Gasoline prices were down again last week, with the average gallon of gasoline at the pump down to $2.01. That's 20% lower than in December, 2014.

Analysts at USAA Investment Solutions say that savings amounts to $60 extra in the household budget every month - or $720 for the entire year. That's a decent windfall for American families, and experts say the largess should be used to better their financial situations.

For example, USAA advises consumers to use the extra cash to start or add to your emergency fund. "Having some spare cash on hand for unexpected events is always a good idea," the company said in an email to TheStreet. "We recommend saving between three and six months' worth of monthly expenses in an emergency account - your gasoline savings can go toward that target."

You can also use the money to pay down some consumer debt. "Credit card balances, auto loans, personal loans and the like can really strain your budget. A survey in November by NerdWallet found that the average indebted household in the United States carries more than $15,000 in credit card debt," USAA adds. "At a typical interest rate of 18%, debt service alone on that balance can add up to nearly $3,000 a year."

Or, use the cash to help upgrade on gas guzzling vehicles. "Gas and oil prices won't always stay low, so plan for the future and buy a car with a better miles per gallon, for example," added Scott Chesrown, vice president of Strategy and Business Development at Vroom.com, an online vehicle buying and selling site.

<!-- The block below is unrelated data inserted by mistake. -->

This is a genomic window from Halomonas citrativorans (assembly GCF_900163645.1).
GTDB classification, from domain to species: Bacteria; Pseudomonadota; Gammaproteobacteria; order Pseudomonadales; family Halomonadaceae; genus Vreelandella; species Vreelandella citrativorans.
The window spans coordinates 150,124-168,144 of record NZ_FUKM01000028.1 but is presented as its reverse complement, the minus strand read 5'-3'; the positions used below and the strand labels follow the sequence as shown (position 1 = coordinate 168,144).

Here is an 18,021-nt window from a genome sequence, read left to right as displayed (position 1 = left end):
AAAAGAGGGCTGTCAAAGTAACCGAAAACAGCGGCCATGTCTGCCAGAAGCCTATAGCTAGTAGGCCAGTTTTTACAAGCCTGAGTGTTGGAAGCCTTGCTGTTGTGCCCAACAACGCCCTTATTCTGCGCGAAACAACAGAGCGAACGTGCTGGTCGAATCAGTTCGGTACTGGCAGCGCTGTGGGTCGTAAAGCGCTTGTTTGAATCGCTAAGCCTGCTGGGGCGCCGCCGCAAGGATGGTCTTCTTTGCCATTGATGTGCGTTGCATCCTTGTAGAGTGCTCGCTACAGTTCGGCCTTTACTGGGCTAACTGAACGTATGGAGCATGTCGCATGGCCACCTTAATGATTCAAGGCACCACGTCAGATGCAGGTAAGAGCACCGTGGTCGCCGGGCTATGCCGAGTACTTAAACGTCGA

Benjamin Surman, founder and chief executive officer at Firm Eighty Six, a Houston-based brand management firm, said he'd take the money and start looking for some good stocks. "I think the obvious and most logical thing to do with the extra money is to invest it back into the market," he said. "In my opinion, when you put away money into investments that you would have just spent before, you win on the front side and the backside."

In essence, consumers should look to grow their money instead of spending it willy-nilly on unnecessary stuff that will only provide short-term satisfaction.

Saving for college is another great way to leverage oil and gas savings. A solid investment for the children is a 529 Plan, says Elle Kaplan, CEO of LexION Capital Management.

"If you haven't already started saving for you children's education, this is a great way to start," she says. "I recommend it to families, because it will allow your investment to grow tax-free, and can also see other tax benefits when you withdraw it to pay for school. The best way to take advantage of these plans is to do your research - since every state has their own plan you can take advantage of any state-specific benefits."

It's not every month you get an extra $60 in your pocket. But don't be tempted to spend it. Instead, polish up your personal financial experience by using the money for savings, or to reduce debt, instead.